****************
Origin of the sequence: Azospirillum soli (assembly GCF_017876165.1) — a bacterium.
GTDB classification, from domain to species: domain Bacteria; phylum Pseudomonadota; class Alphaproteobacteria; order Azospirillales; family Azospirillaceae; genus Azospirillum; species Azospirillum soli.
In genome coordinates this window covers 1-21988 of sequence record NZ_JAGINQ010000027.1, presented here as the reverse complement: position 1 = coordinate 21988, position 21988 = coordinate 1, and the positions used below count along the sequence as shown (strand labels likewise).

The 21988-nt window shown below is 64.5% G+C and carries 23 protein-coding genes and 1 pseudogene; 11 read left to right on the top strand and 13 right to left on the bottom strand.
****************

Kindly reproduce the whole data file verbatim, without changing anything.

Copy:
Origin of the sequence: Azospirillum soli (assembly GCF_017876165.1) — a bacterium.
GTDB classification, from domain to species: domain Bacteria; phylum Pseudomonadota; class Alphaproteobacteria; order Azospirillales; family Azospirillaceae; genus Azospirillum; species Azospirillum soli.
In genome coordinates this window covers 1-21988 of sequence record NZ_JAGINQ010000027.1, presented here as the reverse complement: position 1 = coordinate 21988, position 21988 = coordinate 1, and the positions used below count along the sequence as shown (strand labels likewise).

The 21988-nt window shown below is 64.5% G+C and carries 23 protein-coding genes and 1 pseudogene; 11 read left to right on the top strand and 13 right to left on the bottom strand.